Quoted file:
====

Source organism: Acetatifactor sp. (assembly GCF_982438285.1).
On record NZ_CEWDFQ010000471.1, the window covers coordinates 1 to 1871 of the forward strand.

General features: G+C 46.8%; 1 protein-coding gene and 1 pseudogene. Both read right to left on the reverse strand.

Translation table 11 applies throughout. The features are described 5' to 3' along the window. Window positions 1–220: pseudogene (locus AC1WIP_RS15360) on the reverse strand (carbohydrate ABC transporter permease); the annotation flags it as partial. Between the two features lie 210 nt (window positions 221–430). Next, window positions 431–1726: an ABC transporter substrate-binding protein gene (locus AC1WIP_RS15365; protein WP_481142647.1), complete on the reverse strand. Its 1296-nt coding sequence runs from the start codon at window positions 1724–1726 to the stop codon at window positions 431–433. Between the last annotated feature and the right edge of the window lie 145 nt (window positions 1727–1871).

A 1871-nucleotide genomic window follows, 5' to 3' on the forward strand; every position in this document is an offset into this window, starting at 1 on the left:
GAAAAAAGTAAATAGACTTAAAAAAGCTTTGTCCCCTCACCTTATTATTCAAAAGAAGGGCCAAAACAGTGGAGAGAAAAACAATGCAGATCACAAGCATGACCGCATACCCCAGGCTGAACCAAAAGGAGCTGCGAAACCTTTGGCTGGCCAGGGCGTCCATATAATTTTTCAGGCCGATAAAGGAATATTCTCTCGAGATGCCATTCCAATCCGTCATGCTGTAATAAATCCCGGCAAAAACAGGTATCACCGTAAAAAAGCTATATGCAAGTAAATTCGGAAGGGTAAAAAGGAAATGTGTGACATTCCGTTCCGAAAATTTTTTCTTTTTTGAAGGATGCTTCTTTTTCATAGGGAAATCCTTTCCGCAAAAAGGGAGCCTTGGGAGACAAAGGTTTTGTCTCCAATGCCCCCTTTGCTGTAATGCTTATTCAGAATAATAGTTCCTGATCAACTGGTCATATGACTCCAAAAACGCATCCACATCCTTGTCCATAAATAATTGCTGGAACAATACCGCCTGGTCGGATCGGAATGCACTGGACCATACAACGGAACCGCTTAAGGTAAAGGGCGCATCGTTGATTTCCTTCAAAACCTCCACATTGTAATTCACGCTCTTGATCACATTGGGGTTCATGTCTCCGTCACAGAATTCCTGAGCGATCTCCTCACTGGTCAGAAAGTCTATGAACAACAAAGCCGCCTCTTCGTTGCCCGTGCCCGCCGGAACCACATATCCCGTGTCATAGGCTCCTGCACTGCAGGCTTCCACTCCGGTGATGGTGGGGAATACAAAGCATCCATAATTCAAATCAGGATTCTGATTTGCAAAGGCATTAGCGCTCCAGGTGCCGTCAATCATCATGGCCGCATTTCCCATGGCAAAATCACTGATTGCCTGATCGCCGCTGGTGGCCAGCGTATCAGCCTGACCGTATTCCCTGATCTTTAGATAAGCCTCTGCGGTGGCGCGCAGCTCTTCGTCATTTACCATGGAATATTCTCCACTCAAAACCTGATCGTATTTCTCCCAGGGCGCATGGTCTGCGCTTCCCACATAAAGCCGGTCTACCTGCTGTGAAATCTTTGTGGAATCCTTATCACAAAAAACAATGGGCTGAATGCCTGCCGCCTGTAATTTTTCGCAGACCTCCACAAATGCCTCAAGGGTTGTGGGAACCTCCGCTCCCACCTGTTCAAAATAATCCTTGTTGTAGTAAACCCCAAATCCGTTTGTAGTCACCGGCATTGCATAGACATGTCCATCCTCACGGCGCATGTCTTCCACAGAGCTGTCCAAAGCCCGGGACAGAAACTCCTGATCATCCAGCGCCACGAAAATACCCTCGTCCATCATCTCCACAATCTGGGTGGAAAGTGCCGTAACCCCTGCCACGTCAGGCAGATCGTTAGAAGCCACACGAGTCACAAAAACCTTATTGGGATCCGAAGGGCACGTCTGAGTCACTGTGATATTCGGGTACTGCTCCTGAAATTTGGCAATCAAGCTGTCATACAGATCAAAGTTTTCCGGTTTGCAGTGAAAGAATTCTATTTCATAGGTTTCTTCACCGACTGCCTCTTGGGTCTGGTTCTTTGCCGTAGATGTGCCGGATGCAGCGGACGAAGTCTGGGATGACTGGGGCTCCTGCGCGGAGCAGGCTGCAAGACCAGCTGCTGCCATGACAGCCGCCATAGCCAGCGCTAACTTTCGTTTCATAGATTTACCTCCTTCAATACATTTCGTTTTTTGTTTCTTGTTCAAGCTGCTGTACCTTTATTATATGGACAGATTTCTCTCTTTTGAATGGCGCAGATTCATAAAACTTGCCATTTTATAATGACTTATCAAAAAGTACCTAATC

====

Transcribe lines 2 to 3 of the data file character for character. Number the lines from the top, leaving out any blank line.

On record NZ_CEWDFQ010000471.1, the window covers coordinates 1 to 1871 of the forward strand.

General features: G+C 46.8%; 1 protein-coding gene and 1 pseudogene. Both read right to left on the reverse strand.